Global news agency Associated Press (AP) was put on the spot on Sunday for a breaking news tweet on the Ethiopian Airlines crash that claimed 157 lives, which ignored casualties from Black Africa including Kenya which suffered the highest number of casualties at 32.
AP’s tweet listed Canadians, Chinese, Americans, Italians, Indians, French, British, Egyptians among those killed in Ethiopian plane crash leaving out casualties from Sub Saharan Africa.
BREAKING: Authorities say Canadians, Chinese, Americans, Italians, Indians, French, British, Egyptians among those killed in Ethiopian plane crash.
— The Associated Press (@AP) March 10, 2019
Doreen Apollos, a former Kenya Broadcasting Corporation (KBC) journalist who now works at the African Union headquarters in Addis Ababa, Ethiopia, was among the first to censure the news agency.
She said she did so to highlight the fact that “Black Lives Matter”, after the US movement against police profiling of Black Americans that lead to targeted, targeted extrajudicial killings often without any reason at all
Kenya, Ethiopia, Togo, Uganda, Sudan, Somali, Nigeria, Mozambique, Rwanda, Morocco, Djibouti also lost their citizens too…
There, I fixed the African part that you didn’t focus much on. Btw, Kenya had the largest number of fatalities. https://t.co/FzWCcyCJNs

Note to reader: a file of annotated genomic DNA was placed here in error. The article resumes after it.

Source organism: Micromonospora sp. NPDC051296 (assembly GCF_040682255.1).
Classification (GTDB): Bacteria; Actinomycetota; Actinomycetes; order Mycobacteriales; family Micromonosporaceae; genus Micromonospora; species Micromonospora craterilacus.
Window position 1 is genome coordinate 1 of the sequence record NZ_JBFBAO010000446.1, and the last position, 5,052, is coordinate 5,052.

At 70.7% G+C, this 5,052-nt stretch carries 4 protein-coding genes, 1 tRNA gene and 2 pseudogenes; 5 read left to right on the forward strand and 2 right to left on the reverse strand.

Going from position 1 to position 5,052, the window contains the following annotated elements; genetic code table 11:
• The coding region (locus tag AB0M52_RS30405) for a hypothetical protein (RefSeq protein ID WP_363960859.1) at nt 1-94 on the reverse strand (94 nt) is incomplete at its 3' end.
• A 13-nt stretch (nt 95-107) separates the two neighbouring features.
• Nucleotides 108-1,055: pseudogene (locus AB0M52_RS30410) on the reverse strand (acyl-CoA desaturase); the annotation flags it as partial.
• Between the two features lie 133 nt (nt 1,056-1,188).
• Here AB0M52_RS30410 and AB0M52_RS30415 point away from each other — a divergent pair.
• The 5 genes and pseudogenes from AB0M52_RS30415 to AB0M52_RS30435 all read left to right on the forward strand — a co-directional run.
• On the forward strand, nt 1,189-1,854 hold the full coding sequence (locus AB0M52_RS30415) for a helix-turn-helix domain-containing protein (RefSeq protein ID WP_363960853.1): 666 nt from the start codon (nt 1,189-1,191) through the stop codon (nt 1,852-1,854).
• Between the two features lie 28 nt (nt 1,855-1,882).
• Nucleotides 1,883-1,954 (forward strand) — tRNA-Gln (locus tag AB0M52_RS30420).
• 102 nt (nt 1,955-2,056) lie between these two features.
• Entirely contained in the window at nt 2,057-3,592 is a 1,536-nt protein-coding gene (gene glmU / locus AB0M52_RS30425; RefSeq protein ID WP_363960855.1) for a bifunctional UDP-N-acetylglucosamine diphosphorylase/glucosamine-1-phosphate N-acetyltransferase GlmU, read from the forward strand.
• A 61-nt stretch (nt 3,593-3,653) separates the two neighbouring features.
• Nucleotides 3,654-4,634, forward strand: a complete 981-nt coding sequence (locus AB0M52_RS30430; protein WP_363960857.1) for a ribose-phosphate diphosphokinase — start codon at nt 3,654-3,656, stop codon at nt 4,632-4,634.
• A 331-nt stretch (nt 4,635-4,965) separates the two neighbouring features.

— Apollos Doreen (@ApollosDoreen) March 10, 2019
Others called on AP to pull down the tweet.
@AP please just remove this tweet.
— Dr. Jama Musse Jama (@JamaMusse) March 11, 2019
AP’s coverage of the air crash described as racist by a majority of Kenyans on social media comes days after The New York Times re-assigned beleaguered journalist Kimiko de Freytas Tamura to London after her coverage of the dusitD2 terror attack put her on the receiving end of Kenyans who were incensed by the publisher’s decision to embed gory photos in her story.
Ms Tamura was set to become The Times’ East Africa Bureau Chief but clashes between the Media Council of Kenya (MCK) and her employer rendered her stay in Kenya untenable.
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This is likely to revive the discussion on the coverage of African tragedies by Western media.